Background: The Finnish Geriatric Intervention Study to Prevent Cognitive Impairment and Disability (FINGER) is an in-person, longitudinal, multi-domain intervention focused on diet, exercise, cognitive training, and vascular risk monitoring. This study demonstrated that changes in behavioral risk factors could improve or maintain cognitive functioning and mental health in at-risk older individuals. As technology changes the way health services are delivered, virtual interventions can provide effective opportunities for delivering care. Neurotrack’s Virtual Cognitive Health Program (VC Health) is a digitally delivered, 12-month, multi-domain intervention aimed at preventing or delaying cognitive decline and impairment in at-risk older adults. It consists of physical exercise, nutritional guidance, cognitive training, and social engagement supported by virtual coaching via telephone and email/text messaging. We conducted a 12-month intent-to-treat single-arm prospective study to evaluate the impact of VC Health on cognitive function and mental health.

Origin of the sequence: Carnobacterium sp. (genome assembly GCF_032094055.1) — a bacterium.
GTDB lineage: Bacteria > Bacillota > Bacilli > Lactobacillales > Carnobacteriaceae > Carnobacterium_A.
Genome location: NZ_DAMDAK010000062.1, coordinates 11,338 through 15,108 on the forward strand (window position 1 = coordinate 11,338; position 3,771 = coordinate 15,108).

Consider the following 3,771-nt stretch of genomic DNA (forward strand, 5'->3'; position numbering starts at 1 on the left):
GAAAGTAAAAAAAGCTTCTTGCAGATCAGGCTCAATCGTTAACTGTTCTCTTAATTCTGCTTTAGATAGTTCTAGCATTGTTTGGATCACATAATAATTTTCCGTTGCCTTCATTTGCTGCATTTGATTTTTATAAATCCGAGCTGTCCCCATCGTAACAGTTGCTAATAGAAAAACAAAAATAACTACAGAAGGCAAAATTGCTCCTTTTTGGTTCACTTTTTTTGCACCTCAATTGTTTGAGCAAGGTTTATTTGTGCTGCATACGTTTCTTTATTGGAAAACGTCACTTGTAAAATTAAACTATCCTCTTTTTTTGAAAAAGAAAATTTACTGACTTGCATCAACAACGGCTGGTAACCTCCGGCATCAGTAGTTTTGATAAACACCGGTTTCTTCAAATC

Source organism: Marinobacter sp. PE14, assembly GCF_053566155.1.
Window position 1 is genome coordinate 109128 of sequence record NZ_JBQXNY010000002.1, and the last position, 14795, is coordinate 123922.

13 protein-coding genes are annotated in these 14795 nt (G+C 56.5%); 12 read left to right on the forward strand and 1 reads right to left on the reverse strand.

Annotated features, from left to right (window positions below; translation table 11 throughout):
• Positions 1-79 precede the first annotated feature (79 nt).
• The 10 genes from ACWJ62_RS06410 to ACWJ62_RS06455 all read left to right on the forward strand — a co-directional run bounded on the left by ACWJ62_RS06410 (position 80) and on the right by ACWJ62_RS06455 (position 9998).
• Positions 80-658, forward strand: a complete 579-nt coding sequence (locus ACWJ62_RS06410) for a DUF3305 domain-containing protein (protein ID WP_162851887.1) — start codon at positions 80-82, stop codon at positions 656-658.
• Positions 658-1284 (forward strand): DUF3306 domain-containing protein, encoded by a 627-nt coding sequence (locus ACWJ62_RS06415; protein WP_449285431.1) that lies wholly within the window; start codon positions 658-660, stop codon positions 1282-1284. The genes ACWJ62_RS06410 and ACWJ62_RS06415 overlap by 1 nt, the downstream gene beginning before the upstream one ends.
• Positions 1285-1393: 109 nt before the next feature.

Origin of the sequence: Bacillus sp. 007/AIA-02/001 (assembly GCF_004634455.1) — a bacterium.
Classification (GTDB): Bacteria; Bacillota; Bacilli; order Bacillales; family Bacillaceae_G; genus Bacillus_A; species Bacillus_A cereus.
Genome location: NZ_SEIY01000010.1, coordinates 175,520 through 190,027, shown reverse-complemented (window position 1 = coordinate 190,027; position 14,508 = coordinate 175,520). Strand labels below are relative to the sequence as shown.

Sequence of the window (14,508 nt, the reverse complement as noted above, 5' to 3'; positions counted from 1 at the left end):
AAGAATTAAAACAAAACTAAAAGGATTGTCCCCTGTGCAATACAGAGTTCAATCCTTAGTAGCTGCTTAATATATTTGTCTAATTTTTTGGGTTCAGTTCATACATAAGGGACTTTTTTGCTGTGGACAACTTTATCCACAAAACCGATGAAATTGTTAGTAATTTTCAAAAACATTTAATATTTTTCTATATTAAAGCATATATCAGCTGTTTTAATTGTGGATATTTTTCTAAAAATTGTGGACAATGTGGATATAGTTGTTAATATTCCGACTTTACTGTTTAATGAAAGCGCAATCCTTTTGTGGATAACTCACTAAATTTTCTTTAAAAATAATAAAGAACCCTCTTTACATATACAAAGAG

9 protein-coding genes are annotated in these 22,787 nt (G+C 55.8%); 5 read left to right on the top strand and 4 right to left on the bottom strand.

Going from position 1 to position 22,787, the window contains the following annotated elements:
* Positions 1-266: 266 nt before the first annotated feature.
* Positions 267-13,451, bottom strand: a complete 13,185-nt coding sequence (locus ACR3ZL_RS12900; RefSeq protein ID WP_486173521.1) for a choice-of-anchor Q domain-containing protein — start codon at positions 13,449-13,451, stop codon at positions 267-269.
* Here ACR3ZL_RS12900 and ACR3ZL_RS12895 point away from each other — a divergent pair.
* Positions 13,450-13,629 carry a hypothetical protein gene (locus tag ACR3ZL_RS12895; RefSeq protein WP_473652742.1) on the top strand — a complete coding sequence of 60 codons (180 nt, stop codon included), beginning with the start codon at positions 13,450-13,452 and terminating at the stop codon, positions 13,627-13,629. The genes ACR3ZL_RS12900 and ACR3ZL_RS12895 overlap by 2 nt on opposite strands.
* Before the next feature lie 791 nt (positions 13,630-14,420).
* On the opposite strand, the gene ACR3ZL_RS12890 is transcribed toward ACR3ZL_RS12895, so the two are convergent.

Methods: Study participants were provided VC Health for the 12-month study period. Self- reported symptoms of depression (PHQ-9) and anxiety (GAD-7) were recorded at baseline, 3, 6, and 12 months. Sixty-nine adults between the ages of 60-75 endorsing self-reported subjective cognitive decline with worry were included in this six-month interim-analysis.
Results: Mean PHQ-9 and GAD-7 scores were 8.6(SD:4.8) and 6.2(SD:4.4) at baseline. At 6- months, significant decreases (p<0.001, measured by t-tests) were observed for PHQ-9 (5.5[SD:5.2]) and GAD-7 (3.9[SD:4.6]), resulting in reduction of 36% and 37%, respectively. A bivariate linear regression analysis revealed that the number of health coaching calls completed was associated with changes in PHQ-9 (beta=-0.33, p=0.01) and GAD-7 (beta=-0.29, p=0.03). The majority of study participants reported that VC Health helped improve their diet and eating habits (82.6%), physical activity (82.6%), subjective cognitive ability (87.0%), stress levels (63.8%), and sleeping habits (69.5%).
Conclusions: Results from this interim-analysis suggest that VC Health may improve symptoms of depression and anxiety in older adults with subjective cognitive decline, and higher program engagement may be related to greater improvement in symptoms. VC Health may also help improve behavioral factors associated with risk of cognitive decline. Longitudinal analysis will assess the sustainability of improvements in depression and anxiety symptoms, as well as the maintenance of healthy behaviors.